2013 Spiel des Jahres Game of the Year Winner!!
An intriguing and innovative card game. Race against the clock to build a dazzling fireworks finale! Trouble is, you can see the cards that everyone holds...except your own. Working together, you must give and receive vital information in order to play your cards in the proper launch sequence. Build and light each firework correctly to win the game and avoid a fizzling fiasco!
Hanabi—named for the Japanese word for "fireworks" and consisting of the ideograms "Flower" and "Fire".
The card deck consists of five different colours of cards, numbered 1–5 in each colour. For each colour, the players try to place a row in the correct order from 1–5. Sounds easy, right? Well, not quite, as in this game you hold your cards so that they're visible only to other players. To assist other players in playing a card, you must give them hints regarding the numbers or the colours of their cards. Players must act as a team to avoid errors and to finish the fireworks display before they run out of cards.
Each player is holding 5 cards if they are playing with 2 or 3 players, whereas they are holding 4 cards if they are playing with 4 or 5 players. Regardless of the number of participants, each turn consists of three options:
1) The player can give information about another player’s hand. This involves spending 1 of the 8 “time tokens”, and the player can tell another player either the rank of the cards they are holding (“You have two 3′s”) while pointing to them, or the player can tell another player the colour of the cards they are holding (“You have two red cards”) while pointing to them. Both pieces of information cannot be given at the same time, and information must be complete, which means that all of a given rank or colour must be pointed to at the same time in a player’s hand.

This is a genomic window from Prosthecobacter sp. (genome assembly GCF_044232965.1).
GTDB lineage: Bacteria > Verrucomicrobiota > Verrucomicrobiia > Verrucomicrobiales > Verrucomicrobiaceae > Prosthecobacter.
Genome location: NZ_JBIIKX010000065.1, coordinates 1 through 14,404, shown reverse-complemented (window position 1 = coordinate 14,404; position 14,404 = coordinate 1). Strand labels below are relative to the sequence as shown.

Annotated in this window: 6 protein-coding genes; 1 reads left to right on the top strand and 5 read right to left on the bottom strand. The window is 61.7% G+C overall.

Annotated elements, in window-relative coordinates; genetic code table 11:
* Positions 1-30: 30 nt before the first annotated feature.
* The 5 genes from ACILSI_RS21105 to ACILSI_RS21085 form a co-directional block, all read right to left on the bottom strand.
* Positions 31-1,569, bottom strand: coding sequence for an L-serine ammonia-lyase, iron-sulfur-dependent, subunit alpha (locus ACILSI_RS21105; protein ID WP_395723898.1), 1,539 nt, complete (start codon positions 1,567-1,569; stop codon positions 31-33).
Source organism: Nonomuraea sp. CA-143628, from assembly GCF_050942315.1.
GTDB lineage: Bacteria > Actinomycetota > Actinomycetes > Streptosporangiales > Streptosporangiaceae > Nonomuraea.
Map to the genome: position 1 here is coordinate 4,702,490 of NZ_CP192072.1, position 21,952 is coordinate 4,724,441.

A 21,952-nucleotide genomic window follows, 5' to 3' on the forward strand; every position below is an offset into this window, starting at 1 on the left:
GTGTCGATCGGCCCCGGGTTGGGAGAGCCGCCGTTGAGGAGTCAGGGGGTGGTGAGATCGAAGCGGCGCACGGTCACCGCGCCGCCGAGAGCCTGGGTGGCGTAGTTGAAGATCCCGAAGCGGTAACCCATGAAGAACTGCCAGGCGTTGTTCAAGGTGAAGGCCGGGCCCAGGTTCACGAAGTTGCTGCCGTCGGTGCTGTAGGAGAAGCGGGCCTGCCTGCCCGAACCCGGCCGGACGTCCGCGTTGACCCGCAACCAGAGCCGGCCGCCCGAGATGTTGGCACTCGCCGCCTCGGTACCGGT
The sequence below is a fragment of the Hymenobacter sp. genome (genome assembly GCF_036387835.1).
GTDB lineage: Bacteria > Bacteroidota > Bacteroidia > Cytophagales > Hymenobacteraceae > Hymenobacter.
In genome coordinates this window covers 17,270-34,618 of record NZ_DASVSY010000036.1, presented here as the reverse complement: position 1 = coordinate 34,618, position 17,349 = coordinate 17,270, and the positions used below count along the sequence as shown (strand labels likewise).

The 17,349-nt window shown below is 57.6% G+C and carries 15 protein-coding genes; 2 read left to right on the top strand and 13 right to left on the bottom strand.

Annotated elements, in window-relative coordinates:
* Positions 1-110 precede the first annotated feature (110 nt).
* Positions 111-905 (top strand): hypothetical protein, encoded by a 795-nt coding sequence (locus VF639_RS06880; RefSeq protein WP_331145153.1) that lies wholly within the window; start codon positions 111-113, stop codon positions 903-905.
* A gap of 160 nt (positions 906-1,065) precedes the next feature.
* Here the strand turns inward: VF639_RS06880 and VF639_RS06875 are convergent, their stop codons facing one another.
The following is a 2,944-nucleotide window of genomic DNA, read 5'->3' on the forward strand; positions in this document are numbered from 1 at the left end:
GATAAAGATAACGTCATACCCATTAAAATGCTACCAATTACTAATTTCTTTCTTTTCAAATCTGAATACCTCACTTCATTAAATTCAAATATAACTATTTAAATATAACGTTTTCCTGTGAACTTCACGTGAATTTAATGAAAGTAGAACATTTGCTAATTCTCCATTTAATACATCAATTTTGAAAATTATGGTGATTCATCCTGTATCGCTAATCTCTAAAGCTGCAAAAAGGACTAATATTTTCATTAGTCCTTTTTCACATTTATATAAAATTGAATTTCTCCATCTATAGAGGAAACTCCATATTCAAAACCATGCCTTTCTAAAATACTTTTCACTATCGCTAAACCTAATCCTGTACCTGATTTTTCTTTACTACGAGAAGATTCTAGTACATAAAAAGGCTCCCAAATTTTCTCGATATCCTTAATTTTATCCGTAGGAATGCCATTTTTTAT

2) The player can play a card in the central game area. If someone is reasonably confident that their card can be played sequentially in the central area, they can choose this option. If they are incorrect (for instance, if they play a Red 3 when a Red 3 has already been played) then one of the “fuse tokens” is spent. If there are three missed plays over the course of the game, then the fuse expires and the fireworks go off – ending the game. Colors are scored as they are on the board at that point, and no more cards can be played.
3) The third thing that a player can do on their turn is discard a card. They must declare “I am discarding a card” so that there is no mistake that the card is being discarded out of play. Discarding a card has a key benefit, in that for every card discarded, a spent “time token” is able to be recovered.
Play progresses around the table until the fuse expires or all cards have been drawn from the draw pile.
Game design by famed Seven Wonders designer, Antoine Bauza.
2012 Juego del Año Finalist
2013 Spiel des Jahres Game of the Year Nominee
2013 Spiel des Jahres Game of the Year Winner
60 Fireworks cards
12 Fuse and Time Tokens
Ages 8+ | 2 to 5 players | Playing time 30 minutes
Released: 05 January 2016